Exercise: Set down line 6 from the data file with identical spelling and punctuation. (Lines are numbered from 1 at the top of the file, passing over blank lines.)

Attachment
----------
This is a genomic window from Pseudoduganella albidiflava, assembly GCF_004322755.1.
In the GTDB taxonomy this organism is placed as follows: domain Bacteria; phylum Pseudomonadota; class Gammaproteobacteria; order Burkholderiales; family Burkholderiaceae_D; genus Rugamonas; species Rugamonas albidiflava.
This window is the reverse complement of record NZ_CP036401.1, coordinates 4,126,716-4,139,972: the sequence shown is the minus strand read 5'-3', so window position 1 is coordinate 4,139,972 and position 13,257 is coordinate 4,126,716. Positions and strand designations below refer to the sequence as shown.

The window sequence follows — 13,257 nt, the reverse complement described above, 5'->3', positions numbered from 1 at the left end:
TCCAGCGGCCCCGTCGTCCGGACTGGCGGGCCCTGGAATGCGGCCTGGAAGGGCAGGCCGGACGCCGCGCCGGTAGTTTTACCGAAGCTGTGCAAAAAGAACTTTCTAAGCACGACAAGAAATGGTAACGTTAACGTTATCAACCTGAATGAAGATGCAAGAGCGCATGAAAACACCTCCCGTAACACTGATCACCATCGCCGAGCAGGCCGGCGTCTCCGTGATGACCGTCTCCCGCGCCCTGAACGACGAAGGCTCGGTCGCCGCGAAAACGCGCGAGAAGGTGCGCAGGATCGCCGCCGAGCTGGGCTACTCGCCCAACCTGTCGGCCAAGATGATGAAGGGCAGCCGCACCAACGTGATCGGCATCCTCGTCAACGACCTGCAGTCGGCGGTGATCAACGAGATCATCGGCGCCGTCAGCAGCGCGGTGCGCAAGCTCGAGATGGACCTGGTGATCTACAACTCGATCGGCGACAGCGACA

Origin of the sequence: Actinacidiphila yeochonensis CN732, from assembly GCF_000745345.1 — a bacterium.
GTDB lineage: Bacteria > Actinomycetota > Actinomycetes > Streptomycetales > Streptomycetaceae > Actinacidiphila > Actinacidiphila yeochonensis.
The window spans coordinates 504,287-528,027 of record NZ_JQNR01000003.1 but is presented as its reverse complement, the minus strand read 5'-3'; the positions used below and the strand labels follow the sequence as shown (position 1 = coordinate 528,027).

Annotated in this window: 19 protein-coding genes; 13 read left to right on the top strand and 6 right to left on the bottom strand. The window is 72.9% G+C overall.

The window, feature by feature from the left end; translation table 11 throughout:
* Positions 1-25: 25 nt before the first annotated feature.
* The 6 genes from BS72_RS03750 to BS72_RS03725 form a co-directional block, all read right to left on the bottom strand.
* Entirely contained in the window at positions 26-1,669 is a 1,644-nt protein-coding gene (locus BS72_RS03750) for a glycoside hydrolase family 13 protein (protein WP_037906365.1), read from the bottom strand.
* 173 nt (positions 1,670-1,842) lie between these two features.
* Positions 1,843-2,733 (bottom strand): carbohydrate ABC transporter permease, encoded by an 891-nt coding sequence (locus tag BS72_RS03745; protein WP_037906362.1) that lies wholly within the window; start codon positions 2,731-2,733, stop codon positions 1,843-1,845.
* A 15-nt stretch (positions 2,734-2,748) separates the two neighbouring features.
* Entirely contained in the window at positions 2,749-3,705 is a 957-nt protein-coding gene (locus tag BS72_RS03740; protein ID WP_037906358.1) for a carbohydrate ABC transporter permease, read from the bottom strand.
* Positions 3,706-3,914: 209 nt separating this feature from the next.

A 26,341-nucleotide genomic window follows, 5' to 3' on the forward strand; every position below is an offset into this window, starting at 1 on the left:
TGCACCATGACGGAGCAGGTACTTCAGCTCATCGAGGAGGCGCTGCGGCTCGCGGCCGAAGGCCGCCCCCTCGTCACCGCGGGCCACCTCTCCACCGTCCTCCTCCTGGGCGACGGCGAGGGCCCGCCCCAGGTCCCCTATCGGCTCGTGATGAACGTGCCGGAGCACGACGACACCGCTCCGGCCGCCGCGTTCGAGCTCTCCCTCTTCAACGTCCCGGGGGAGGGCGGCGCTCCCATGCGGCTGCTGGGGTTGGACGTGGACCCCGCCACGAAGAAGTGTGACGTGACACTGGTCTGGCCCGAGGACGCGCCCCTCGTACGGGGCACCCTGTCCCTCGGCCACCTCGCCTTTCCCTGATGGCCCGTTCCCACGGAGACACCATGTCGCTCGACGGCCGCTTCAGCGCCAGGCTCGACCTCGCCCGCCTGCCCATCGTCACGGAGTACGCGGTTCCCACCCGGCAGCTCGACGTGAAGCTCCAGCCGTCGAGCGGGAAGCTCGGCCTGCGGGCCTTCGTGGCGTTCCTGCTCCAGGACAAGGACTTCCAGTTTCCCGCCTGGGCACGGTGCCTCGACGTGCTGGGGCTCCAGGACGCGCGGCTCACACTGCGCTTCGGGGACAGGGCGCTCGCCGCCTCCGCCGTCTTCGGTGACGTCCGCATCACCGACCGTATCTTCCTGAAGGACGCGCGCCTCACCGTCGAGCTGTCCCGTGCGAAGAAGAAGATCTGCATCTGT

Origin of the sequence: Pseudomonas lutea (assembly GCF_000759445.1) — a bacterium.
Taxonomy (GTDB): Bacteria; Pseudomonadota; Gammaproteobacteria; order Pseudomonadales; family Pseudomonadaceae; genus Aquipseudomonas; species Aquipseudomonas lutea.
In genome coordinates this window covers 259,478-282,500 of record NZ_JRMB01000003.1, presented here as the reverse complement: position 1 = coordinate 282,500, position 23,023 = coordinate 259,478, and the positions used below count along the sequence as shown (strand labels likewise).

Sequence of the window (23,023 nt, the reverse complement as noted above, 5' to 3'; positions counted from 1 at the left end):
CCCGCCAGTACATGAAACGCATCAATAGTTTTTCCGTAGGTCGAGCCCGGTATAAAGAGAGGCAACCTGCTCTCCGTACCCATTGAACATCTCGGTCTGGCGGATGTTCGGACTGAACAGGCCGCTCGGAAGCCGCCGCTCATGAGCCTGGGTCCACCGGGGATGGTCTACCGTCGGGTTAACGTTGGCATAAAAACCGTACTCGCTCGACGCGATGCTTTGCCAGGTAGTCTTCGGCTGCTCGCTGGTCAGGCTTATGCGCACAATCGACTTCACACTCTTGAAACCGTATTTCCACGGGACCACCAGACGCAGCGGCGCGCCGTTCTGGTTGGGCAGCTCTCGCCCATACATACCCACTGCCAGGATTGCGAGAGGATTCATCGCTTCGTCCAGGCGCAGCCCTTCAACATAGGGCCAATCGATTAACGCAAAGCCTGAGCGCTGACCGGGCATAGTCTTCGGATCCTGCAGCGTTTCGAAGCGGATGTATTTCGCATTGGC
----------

Origin of the sequence: Actinacidiphila yeochonensis CN732, from assembly GCF_000745345.1 — a bacterium.